New China row unsettles party

Recent pictures have shown the extent of China's new facilities. Photo courtesy of IHS Jane's

The airfield at Fiery Cross is now operational after months of intensive reclamation work and construction. Photo courtesy of IHS Jane’s

Vietnam has responded angrily to the landing of a Chinese aircraft on a reclaimed island in the disputed Spratly Islands.

The foreign ministry accused China of violating Vietnamese sovereignty by sending a civilian aircraft to a newly created airfield at Fiery Cross, until recently a partially submerged reef.

The latest row with Beijing comes at a sensitive moment for the Vietnamese Communist Party as it prepares for the selection of new leaders at this month’s national party congress.

Analysts say that even pro-China factions of the party must be sensitive to public opinion and show resolution in the face of any perceived threat from Beijing.

Hung meets Xi in the latest attempt to ease tensions.

Hung meets Xi in the latest attempt to ease tensions.

The Vietnamese foreign ministry said the Chinese move was a serious violation that undermined peace and stability in the South China Sea and eroded political trust. It said the airfield had been built illegally on the newly constructed island in Vietnamese territory.

“The flight went counter to the common perception of the two countries’ leaders, the agreement on basic principles guiding the settlement of Vietnam – China issues at sea and the spirit of the 2012 Declaration on the Conduct of Parties in the East Sea,” said foreign ministry spokesman Le Hai Binh. said.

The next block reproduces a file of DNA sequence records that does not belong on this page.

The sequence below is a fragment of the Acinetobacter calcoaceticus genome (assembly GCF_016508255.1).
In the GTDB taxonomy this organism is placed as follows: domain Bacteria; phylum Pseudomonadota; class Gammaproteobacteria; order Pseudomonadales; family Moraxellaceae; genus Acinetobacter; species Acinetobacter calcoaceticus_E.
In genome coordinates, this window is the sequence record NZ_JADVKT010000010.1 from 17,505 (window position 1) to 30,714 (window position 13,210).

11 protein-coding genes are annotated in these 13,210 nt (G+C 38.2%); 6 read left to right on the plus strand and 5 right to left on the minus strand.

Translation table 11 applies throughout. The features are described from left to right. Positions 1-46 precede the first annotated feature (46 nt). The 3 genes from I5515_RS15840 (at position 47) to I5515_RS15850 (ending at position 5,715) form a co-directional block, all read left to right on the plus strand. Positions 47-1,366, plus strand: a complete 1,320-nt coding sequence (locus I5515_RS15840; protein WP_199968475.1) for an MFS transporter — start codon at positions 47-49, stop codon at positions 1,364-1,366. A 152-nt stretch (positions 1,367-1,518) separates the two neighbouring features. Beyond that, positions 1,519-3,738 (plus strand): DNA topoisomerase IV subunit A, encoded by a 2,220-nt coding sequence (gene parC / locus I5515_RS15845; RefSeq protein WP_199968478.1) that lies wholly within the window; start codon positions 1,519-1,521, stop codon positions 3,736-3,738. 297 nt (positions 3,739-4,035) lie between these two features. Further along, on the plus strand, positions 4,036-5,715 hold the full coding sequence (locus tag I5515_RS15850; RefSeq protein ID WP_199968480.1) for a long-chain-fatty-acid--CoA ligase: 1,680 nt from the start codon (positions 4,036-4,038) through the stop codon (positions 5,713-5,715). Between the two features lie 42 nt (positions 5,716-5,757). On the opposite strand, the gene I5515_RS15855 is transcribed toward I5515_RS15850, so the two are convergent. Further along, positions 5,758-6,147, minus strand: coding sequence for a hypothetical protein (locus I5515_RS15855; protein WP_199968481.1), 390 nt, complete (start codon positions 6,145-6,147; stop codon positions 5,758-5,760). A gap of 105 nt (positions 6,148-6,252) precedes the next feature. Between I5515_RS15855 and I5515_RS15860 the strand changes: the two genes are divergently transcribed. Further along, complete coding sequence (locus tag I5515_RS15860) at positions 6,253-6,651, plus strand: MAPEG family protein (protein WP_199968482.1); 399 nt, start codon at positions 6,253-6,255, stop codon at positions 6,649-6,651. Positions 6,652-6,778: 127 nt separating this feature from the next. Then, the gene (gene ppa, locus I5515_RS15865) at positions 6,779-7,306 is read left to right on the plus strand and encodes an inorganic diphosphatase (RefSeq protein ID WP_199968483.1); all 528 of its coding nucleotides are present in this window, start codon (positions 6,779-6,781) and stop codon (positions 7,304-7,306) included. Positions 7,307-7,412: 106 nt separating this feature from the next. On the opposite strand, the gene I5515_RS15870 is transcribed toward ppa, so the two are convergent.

The Chinese foreign ministry quickly rejected a protest note sent to its embassy in Hanoi. It said the landing was part of a test flight to the recently completed airfield and was completely within China’s sovereignty.

Militarisation of islands

The United States has expressed concern about rising tensions in line with its growing criticism of China’s reclamation work and attempt to claim territorial waters around the new islands.

The state department said there was “a pressing need for claimants to publicly commit to a reciprocal halt to further land reclamation, construction of new facilities, and militarisation of disputed features”.

Senior leaders from China and Vietnam have repeatedly tried to ease tensions over the South China Sea, which have pushed Hanoi to seek closer economic and political ties with the US.

The Chairman of the National Assembly, Nguyen Sinh Hung, visited Beijing last week in the latest attempt to shore up relations.

He met the Chinese leader Xi Jinping, with both sides stressing the need for them to control and manage the their disagreements and recognise their common interests.

China consolidates claim

President Xi came to Vietnam with the same message in November, but he met with a subdued and sceptical response from a party that’s wary of accusations that it lacks the will to stand up to its counterparts in Beijing.

Satellite photos have shown that China has been built three new airfields on reclaimed land in the Spratlys, each capable of hosting military aircraft including large bombers.

The Vietnamese military controls most of the islands in the Spratlys, while the Philippines, Malaysia and Taiwan also press strong claims to the archipelago.

China has sought to consolidate its claim to sovereignty in the area by building up partially submerged reefs and shoals into islands that can support its growing military presence in the South China Sea.